On the trail of refugee camps to Great Britain
During World War II, several hundred thousand Poles were deported into far away Russian territory. Russia occupied the eastern part of Poland and imprisoned many people. After the Sikorski-Majski Agreement was signed in July 1941, many Polish citizens were released from the camps in Siberia and Kazakhstan. Poles began their journey towards the places where the Polish Army was formed under the command of General Wladyslaw Anders.
Evacuation of Polish refugees to Iran
Polish citizens were evacuated to Iran in 1942. The main route led through Turkmenistan to the camp in Iran, and further on to camps in Tehran. In total, more than 116 000 people arrived in Iran, including about 40 000 civilians. Among the evacuees were nearly 18 000 children.
Poles could not stay in Iran for long. The Polish government could only count on the help of the British in finding shelter for the Polish citizens. The British government agreed to evacuate the Polish population from Iran and created a plan for the location of settlements for Polish refugees across UK territories. Polish civils were transported by the sea to transit camps in British India and from there to India, Africa, Mexico, and New Zealand.
Journey of Polish refugees to Africa
The largest group of people went from Iran to Africa. The first transport of 1400 Polish refugees from Russia reached the port of Tanga in August 1942.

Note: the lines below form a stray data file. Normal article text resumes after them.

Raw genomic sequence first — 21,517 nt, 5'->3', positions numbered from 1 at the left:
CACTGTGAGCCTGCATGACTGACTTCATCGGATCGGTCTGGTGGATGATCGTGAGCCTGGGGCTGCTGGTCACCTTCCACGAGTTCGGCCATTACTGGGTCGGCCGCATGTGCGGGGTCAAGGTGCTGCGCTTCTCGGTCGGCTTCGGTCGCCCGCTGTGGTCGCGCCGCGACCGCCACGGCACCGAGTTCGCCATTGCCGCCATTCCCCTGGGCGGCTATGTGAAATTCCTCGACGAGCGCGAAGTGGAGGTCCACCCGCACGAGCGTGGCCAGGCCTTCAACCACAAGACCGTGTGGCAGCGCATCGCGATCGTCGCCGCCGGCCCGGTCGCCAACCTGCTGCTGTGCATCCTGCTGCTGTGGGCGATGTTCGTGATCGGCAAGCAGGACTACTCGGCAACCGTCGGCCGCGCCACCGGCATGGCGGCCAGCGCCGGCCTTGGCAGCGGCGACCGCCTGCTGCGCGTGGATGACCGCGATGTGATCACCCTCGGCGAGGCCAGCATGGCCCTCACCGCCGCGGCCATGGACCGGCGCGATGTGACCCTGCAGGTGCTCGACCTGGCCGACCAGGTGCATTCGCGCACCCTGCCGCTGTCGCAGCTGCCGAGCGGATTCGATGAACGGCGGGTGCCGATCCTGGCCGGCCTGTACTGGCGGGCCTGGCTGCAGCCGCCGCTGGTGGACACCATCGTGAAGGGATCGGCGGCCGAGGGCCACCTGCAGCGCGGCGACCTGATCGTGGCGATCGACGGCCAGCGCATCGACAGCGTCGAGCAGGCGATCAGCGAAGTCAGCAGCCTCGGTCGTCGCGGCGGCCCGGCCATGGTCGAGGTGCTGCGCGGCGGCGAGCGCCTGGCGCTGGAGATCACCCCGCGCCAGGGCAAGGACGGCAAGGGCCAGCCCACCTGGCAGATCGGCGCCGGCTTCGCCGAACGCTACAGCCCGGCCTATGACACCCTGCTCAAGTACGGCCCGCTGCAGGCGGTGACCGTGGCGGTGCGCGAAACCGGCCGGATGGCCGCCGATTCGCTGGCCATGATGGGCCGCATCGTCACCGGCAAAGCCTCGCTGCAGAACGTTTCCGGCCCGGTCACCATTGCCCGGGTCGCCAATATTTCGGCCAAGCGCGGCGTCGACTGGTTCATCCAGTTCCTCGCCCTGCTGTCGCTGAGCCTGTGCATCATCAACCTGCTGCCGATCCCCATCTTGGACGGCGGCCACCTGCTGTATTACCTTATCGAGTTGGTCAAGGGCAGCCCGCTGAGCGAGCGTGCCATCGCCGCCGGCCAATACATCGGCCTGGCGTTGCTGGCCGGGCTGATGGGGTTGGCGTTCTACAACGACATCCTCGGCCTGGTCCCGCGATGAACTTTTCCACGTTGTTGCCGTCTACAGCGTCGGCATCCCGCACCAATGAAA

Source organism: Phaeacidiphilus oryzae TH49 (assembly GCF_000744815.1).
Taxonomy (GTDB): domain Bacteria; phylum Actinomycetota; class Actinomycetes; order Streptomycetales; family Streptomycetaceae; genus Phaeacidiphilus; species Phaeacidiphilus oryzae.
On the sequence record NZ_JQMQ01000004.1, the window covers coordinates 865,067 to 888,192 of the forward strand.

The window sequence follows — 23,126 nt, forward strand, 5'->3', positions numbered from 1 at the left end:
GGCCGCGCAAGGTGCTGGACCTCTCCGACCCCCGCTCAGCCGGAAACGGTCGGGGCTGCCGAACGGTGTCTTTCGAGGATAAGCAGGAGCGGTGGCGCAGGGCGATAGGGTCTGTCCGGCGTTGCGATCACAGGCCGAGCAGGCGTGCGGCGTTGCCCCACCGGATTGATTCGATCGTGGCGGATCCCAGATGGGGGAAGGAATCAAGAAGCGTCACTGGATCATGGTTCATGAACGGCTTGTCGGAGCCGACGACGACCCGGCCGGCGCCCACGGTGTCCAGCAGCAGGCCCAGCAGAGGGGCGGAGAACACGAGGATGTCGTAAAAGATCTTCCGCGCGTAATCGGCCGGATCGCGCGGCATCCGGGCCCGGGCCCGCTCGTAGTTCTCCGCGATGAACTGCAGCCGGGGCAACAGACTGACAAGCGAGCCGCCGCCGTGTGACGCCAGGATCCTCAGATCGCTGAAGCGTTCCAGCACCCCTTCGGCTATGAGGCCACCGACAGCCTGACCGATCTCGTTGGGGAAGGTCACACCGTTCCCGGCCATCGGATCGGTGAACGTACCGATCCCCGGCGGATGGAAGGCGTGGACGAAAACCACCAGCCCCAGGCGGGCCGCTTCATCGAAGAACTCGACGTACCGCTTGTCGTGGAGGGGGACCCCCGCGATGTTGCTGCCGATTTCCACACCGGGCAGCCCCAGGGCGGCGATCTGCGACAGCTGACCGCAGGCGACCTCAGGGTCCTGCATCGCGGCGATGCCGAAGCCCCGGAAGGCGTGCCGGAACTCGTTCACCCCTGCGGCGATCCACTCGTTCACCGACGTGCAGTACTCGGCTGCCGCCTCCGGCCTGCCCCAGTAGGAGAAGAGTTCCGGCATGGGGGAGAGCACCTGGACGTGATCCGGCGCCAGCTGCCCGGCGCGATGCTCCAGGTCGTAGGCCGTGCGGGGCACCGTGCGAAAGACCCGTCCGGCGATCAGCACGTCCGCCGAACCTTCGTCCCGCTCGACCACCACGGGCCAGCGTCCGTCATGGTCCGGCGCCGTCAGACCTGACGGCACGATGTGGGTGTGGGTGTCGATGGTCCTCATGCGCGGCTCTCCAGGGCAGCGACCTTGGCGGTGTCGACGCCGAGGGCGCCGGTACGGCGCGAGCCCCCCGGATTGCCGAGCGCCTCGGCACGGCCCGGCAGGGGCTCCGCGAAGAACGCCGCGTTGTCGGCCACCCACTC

The second shipment arrived at the port of Mombasa in September. The next groups that arrived were directed to Tengeru, Kondoa, Ifunda, and Kidugala. At the end of 1944, there were a total of 13,364 people holding Polish citizenship in three countries of East Africa.
Polish settlements and living conditions in Africa
The largest Polish settlement in Tengeru had 947 houses. The housing estate in Kondoa had 20 clay barracks. The Poles living in the Ifunga housing estate had the best housing conditions – 780 people lived in 100 brick houses. About 800 Poles lived in the settlement in Kidugala. Each such housing estate was managed by a commandant. The camp director assisted him in carrying out his duties. Additional functions were appointed in the field of education, pastoral care, health care, culture, and work. Residents formed the so-called council of residents. Polish citizens have become very well organized. They opened schools, conducted cultural and sports activities, ran their own farms and developed the Polish press.
Polish citizens in Africa after the World War II
Towards the end of the war, Eastern Poland was handed over to the regime of Soviet Russia and Stalin. For many Polish abroad this meant their return to Poland was impossible, or they did not want to go back as it was dominated by communist rule. Only approx. 20% of Polish refugees from Africa, decided to return. On August 1, 1946, the financial responsibility for the maintenance of Polish settlements was taken over by the United Nations Relief and Rehabilitation Administration and later by the International Refugees Organization. The maintenance costs of these estates were very high, therefore some of them were closed, leaving only the Polish estates in Tengeru and Koja. In November 1947, the action of the reunification of military families began, thanks to which about 9,500 people left for England. The remaining people decided to emigrate to the United States, Argentina, Canada, France, and Australia. Few remained in Africa. The estates in Koja and Tengeru ended their activity only in 1952.